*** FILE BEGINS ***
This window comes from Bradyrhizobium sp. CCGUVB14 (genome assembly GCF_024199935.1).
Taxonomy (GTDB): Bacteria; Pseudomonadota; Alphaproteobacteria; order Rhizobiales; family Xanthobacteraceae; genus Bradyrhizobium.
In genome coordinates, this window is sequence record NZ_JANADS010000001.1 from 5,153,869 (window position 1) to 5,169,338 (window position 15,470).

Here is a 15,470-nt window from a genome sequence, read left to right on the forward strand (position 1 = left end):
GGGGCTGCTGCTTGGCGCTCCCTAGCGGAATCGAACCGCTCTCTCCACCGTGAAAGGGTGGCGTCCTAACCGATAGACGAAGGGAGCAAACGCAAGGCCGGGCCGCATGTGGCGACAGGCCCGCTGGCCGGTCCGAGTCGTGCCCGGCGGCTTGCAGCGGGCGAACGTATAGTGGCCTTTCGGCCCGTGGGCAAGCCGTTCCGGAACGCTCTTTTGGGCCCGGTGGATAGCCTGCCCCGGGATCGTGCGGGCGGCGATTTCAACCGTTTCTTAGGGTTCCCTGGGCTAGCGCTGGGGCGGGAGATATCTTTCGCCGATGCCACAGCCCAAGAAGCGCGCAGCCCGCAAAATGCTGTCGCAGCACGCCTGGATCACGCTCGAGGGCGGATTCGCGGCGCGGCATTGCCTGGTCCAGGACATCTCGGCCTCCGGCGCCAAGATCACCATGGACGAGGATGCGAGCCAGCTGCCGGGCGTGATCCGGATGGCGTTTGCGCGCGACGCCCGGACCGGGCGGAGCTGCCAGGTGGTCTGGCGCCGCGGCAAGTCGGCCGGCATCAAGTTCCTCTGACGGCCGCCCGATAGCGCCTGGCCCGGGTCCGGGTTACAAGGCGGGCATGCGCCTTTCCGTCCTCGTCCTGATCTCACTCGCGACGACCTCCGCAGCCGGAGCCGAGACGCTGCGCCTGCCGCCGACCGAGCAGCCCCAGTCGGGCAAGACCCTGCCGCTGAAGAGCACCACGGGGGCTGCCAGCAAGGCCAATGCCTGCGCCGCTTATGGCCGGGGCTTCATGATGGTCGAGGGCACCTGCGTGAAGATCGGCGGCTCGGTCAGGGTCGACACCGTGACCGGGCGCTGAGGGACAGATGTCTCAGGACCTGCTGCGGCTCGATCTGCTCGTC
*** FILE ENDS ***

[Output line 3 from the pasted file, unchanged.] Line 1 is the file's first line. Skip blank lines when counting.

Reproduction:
In genome coordinates, this window is sequence record NZ_JANADS010000001.1 from 5,153,869 (window position 1) to 5,169,338 (window position 15,470).